How combative Conservative could hit Salmond where it hurts

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IN KEEPING with her kick-boxing credentials, here’s how Davidson could hit Salmond, mocked up below, where it hurts, with some nifty moves.

The roundhouse kick: Used to strike an opponent to the head or body using the front of the foot or the lower shin.

Political equivalent: While the Tories will struggle to find such a knockout blow, they may be able to give the First Minister a bit of a “doing” over his plans for an independence referendum.

Flying punch: Also known as the Superman punch, this sees the combatant hopping on to their front foot, while kicking back with their rear and simultaneously extending the hand as a punch in the form of Superman flying through the air.

Political equivalent: The new Tory leader has promised to be tough on crime and she’ll look to go on the front foot by arguing Scotland’s streets have become less safe under the SNP. She advocates ending automatic early release, and a “whole-life tariff” for the most serious crimes.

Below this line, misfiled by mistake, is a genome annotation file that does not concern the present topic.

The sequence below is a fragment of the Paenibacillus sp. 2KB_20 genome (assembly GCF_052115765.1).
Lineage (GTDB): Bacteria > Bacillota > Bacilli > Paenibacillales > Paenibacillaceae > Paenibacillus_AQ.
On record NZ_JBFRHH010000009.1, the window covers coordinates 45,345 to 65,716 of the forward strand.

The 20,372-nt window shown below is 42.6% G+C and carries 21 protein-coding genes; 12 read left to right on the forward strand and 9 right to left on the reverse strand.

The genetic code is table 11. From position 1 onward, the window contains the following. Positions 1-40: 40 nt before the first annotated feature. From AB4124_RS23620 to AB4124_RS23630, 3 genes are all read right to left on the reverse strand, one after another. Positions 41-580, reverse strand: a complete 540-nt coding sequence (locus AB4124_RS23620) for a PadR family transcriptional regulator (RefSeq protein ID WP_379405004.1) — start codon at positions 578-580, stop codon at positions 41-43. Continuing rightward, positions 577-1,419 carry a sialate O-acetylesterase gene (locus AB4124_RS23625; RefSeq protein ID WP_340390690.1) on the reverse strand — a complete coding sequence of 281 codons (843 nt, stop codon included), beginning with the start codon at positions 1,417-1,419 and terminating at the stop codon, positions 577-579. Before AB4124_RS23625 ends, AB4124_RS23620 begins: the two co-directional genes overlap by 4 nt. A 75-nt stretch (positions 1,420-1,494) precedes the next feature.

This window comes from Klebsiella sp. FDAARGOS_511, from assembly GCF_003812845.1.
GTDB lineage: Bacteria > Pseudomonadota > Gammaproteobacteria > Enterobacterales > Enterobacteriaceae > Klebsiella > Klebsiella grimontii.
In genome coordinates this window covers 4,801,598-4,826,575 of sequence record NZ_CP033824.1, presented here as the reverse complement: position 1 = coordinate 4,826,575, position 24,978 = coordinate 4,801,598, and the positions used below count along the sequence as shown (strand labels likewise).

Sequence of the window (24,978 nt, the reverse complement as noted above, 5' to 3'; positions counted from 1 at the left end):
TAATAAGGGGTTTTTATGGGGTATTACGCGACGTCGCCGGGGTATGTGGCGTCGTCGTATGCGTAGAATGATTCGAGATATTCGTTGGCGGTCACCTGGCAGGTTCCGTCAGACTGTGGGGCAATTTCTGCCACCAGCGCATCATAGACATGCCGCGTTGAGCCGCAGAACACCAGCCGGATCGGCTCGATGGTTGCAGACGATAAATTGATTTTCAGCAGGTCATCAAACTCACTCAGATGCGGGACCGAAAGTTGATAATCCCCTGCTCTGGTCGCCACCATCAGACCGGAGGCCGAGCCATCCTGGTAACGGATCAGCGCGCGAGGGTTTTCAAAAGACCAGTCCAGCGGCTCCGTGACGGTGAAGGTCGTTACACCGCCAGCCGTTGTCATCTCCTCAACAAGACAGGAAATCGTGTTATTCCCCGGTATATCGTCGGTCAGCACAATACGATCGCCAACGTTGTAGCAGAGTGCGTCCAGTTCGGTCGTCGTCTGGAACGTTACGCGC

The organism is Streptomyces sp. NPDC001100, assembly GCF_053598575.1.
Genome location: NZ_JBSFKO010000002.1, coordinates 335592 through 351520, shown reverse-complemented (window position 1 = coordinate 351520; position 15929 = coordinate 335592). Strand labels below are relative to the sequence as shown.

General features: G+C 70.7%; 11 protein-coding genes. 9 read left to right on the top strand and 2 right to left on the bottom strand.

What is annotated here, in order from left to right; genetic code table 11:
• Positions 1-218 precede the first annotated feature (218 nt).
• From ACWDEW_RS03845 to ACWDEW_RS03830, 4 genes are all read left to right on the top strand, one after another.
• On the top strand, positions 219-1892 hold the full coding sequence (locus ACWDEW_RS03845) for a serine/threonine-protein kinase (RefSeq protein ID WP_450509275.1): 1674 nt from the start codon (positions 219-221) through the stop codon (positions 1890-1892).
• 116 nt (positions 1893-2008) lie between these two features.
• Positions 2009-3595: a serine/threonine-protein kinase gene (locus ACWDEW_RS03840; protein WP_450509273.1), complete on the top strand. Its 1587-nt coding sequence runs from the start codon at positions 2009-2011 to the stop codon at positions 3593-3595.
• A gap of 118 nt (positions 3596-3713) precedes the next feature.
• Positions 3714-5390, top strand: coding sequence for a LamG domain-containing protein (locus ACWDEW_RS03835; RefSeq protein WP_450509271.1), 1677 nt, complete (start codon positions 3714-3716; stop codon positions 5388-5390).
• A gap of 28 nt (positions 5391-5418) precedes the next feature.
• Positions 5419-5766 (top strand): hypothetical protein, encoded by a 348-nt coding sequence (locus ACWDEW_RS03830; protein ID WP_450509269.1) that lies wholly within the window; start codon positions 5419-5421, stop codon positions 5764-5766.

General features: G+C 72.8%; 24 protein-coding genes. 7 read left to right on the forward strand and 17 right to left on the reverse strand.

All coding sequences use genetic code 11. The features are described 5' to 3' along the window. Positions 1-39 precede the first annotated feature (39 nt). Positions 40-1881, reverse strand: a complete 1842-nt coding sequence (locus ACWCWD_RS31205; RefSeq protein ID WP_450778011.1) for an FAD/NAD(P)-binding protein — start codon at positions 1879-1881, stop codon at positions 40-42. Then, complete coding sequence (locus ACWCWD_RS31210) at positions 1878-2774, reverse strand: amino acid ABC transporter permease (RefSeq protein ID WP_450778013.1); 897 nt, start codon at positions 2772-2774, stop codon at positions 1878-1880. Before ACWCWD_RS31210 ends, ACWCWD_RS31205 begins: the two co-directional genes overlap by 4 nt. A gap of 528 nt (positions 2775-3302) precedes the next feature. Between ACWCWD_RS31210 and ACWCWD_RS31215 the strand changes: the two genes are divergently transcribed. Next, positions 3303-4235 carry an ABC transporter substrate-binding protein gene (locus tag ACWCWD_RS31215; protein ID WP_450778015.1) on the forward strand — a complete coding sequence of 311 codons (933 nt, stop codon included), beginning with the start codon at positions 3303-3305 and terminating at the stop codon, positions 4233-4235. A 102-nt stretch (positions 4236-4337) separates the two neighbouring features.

Bob and weave: Allows the boxer to evade blows by bending the legs and shifting the body.

Political equivalent: The First Minister has become adroit in avoiding anything remotely resembling a killer blow. His recent performances at FMQs, which have seen him offer one-word responses to even the most searching of questions, will leave the new Tory leader much work to do.

The Clinch: A rough form of grappling to thwart an attack.

Political Equivalent: It’s difficult to see the Tories and the SNP clinching. But should Salmond look to lighten the blows, he can fall back on referring to the legacy left by another female Tory leader who exited politics over 20 years ago.